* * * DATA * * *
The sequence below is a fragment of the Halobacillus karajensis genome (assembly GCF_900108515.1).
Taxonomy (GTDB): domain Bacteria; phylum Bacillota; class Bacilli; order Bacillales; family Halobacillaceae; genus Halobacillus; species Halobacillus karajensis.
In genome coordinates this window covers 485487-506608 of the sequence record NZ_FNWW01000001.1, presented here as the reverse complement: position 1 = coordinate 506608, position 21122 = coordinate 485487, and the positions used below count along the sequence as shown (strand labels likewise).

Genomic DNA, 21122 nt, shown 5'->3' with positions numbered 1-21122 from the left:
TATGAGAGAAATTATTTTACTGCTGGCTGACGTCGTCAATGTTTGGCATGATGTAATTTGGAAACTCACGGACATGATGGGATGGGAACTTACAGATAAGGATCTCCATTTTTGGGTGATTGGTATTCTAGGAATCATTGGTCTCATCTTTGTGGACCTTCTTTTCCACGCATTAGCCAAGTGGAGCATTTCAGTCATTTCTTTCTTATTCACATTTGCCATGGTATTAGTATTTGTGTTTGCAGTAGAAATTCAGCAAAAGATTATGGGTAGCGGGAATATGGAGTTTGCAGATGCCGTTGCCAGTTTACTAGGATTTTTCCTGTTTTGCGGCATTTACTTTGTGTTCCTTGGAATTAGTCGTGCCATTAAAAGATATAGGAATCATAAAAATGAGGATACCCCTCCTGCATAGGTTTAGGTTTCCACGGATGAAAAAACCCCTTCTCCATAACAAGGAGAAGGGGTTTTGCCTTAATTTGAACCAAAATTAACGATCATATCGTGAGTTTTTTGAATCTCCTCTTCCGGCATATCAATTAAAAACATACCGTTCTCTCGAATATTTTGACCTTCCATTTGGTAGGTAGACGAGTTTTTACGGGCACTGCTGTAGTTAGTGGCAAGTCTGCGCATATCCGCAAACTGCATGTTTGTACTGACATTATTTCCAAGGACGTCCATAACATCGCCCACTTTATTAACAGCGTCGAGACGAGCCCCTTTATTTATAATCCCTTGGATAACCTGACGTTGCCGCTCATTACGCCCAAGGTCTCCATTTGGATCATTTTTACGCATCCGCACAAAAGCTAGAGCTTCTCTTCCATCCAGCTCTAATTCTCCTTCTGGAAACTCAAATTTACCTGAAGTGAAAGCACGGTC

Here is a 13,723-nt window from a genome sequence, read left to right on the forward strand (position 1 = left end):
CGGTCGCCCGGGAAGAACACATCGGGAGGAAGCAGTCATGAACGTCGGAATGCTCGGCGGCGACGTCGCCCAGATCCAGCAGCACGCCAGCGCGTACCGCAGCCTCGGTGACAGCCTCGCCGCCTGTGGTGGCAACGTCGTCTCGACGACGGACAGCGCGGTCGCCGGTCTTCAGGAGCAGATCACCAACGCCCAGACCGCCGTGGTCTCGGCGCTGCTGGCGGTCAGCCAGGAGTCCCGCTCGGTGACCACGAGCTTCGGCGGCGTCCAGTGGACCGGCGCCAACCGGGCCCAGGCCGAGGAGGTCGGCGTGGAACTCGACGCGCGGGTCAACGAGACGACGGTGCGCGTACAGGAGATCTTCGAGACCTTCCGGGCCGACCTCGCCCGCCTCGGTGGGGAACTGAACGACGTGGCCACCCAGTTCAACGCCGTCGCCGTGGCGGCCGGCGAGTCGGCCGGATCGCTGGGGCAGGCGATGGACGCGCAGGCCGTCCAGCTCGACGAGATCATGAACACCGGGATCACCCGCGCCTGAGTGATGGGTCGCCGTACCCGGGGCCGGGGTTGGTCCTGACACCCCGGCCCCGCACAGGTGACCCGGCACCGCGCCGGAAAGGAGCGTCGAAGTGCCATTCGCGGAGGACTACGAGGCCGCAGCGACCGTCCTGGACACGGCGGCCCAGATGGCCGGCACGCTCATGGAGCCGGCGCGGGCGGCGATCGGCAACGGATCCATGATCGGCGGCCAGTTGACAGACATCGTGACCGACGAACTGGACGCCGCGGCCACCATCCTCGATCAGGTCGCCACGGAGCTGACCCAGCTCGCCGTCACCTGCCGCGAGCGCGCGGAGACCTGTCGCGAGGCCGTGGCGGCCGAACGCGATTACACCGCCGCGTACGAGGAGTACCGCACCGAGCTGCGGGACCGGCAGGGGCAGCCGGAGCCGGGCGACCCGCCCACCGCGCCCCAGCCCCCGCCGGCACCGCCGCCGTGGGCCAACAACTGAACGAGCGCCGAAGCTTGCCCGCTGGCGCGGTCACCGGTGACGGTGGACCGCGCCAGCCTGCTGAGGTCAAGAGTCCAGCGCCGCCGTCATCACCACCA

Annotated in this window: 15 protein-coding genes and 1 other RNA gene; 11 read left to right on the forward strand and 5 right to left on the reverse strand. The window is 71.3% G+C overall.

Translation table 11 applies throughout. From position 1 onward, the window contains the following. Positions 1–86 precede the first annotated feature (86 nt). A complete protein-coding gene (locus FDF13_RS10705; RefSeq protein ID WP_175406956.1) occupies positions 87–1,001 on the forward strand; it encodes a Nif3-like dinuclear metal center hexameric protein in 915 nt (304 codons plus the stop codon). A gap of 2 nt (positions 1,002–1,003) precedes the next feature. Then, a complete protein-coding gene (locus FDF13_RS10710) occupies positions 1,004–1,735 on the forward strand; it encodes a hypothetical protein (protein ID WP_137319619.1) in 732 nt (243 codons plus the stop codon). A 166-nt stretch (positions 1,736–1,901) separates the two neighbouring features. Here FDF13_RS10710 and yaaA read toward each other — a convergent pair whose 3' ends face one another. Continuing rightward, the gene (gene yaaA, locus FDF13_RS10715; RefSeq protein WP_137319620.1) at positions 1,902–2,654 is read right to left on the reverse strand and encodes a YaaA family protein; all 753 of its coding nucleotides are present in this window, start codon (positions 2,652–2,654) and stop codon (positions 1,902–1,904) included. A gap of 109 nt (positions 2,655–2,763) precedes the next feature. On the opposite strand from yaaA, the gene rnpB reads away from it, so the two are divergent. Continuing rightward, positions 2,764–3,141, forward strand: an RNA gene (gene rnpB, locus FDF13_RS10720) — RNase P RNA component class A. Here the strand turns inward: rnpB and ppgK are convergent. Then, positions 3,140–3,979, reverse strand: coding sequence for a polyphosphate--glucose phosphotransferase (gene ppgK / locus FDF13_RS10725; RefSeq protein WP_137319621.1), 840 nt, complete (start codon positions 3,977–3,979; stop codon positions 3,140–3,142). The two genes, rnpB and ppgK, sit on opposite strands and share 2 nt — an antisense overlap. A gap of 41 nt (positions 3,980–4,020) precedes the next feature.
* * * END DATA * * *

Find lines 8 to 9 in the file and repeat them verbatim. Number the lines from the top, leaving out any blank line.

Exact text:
Annotated in this window: 15 protein-coding genes and 1 other RNA gene; 11 read left to right on the forward strand and 5 right to left on the reverse strand. The window is 71.3% G+C overall.

Translation table 11 applies throughout. From position 1 onward, the window contains the following. Positions 1–86 precede the first annotated feature (86 nt). A complete protein-coding gene (locus FDF13_RS10705; RefSeq protein ID WP_175406956.1) occupies positions 87–1,001 on the forward strand; it encodes a Nif3-like dinuclear metal center hexameric protein in 915 nt (304 codons plus the stop codon). A gap of 2 nt (positions 1,002–1,003) precedes the next feature. Then, a complete protein-coding gene (locus FDF13_RS10710) occupies positions 1,004–1,735 on the forward strand; it encodes a hypothetical protein (protein ID WP_137319619.1) in 732 nt (243 codons plus the stop codon). A 166-nt stretch (positions 1,736–1,901) separates the two neighbouring features. Here FDF13_RS10710 and yaaA read toward each other — a convergent pair whose 3' ends face one another. Continuing rightward, the gene (gene yaaA, locus FDF13_RS10715; RefSeq protein WP_137319620.1) at positions 1,902–2,654 is read right to left on the reverse strand and encodes a YaaA family protein; all 753 of its coding nucleotides are present in this window, start codon (positions 2,652–2,654) and stop codon (positions 1,902–1,904) included. A gap of 109 nt (positions 2,655–2,763) precedes the next feature. On the opposite strand from yaaA, the gene rnpB reads away from it, so the two are divergent. Continuing rightward, positions 2,764–3,141, forward strand: an RNA gene (gene rnpB, locus FDF13_RS10720) — RNase P RNA component class A. Here the strand turns inward: rnpB and ppgK are convergent. Then, positions 3,140–3,979, reverse strand: coding sequence for a polyphosphate--glucose phosphotransferase (gene ppgK / locus FDF13_RS10725; RefSeq protein WP_137319621.1), 840 nt, complete (start codon positions 3,977–3,979; stop codon positions 3,140–3,142). The two genes, rnpB and ppgK, sit on opposite strands and share 2 nt — an antisense overlap. A gap of 41 nt (positions 3,980–4,020) precedes the next feature.